The City of Hattiesburg has a new tool to help solve what could be a stinky problem.
Water and Sewer Director Alan Howe said the department recently purchased a new camera to send into sewer pipes, now an intricate part of every resident's call for a back-up or other problem.
"My two famous words is rapid response," said Howe. "Obviously, if you're backed up in your house, I wouldn't want that, you wouldn't either. We go, we go solve the problem."
Howe is not joking about a "rapid response." Since he took on his role as director in February, the department has been able to clear almost 1,000 open work orders. Howe said when he started, there were 1,103 open work orders. As of today, there are under 100.
"Without the camera, they really didn't know what the problem was," said Howe. "They were getting relief with the flush truck, but they didn't know what the actual problem was."
While the camera has helped, Howe said he found things like orders never being closed or multiple reports from one location. He said there were also instances where crews in the field were not reporting back to the department. Howe said a new procedure has been put in place, both in the office and in the field.
"First, we take the flush truck and flush the lines, we flush and give them relief," Howe said. "We put the camera in, we are looking for roots, intrusions, cracked pipe, concrete pipe that;s old, clay pipe that's cracked, anything that would be a problem between the right of way and our main line, in the street or wherever the main is located."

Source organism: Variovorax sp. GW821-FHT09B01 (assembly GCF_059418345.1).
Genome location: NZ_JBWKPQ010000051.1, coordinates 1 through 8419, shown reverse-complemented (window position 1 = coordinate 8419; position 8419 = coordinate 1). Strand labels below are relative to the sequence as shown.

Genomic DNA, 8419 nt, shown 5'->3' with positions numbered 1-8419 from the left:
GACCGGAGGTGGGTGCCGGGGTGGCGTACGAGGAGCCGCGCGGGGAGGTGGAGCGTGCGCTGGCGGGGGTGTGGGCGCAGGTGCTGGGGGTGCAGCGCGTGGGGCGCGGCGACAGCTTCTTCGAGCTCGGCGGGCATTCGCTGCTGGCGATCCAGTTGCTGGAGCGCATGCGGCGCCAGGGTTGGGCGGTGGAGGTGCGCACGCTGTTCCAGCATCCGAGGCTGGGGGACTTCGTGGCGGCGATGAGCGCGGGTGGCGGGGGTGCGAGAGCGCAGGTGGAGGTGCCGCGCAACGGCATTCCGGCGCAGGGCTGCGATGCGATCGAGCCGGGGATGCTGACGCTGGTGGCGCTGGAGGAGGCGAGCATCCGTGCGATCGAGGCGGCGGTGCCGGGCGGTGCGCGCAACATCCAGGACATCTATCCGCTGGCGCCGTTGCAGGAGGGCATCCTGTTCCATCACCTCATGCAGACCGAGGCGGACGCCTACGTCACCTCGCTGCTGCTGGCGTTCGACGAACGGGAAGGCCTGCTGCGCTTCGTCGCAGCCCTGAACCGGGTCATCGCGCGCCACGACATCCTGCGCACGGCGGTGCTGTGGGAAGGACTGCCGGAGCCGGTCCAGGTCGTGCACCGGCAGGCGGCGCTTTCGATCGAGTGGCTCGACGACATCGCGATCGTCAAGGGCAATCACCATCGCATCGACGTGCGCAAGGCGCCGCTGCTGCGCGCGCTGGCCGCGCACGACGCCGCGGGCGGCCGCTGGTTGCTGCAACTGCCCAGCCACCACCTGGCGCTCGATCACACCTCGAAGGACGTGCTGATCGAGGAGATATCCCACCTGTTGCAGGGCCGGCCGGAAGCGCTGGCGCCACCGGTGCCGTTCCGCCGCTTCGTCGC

The camera cost about $6,600, an inexpensive tool that has been able to cut down on labor, maintenance materials and resident frustrations.
"It's saving us money absolutely, your payback on a camera like that is quickly," Howe said.
At one Hattiesburg home, the owner has having a back-up. With the camera, the city was able to determine the root of the problem was just that — roots from an oak tree in the front yard. While the tree is on the homeowner's property, he will have to move forward with removing it. However, Howe said that would not have been discovered with just flushing the pipes.
"One, it helps us on our side, helps us see if there's a problem between the right of way and the main. It also helps the customer know, if there's a problem on their side," said Howe.
The director said the camera also helps spot problems while already on a call, giving the department a chance to be proactive with future projects.
Just this week, the department also implemented door hangers. Howe said if crews respond to a report while the homeowner is not home, a hanger will be left with information discovered.
If you are experience an issue with your water or sewer service, Howe suggests calling the city's action line at 601-545-4500.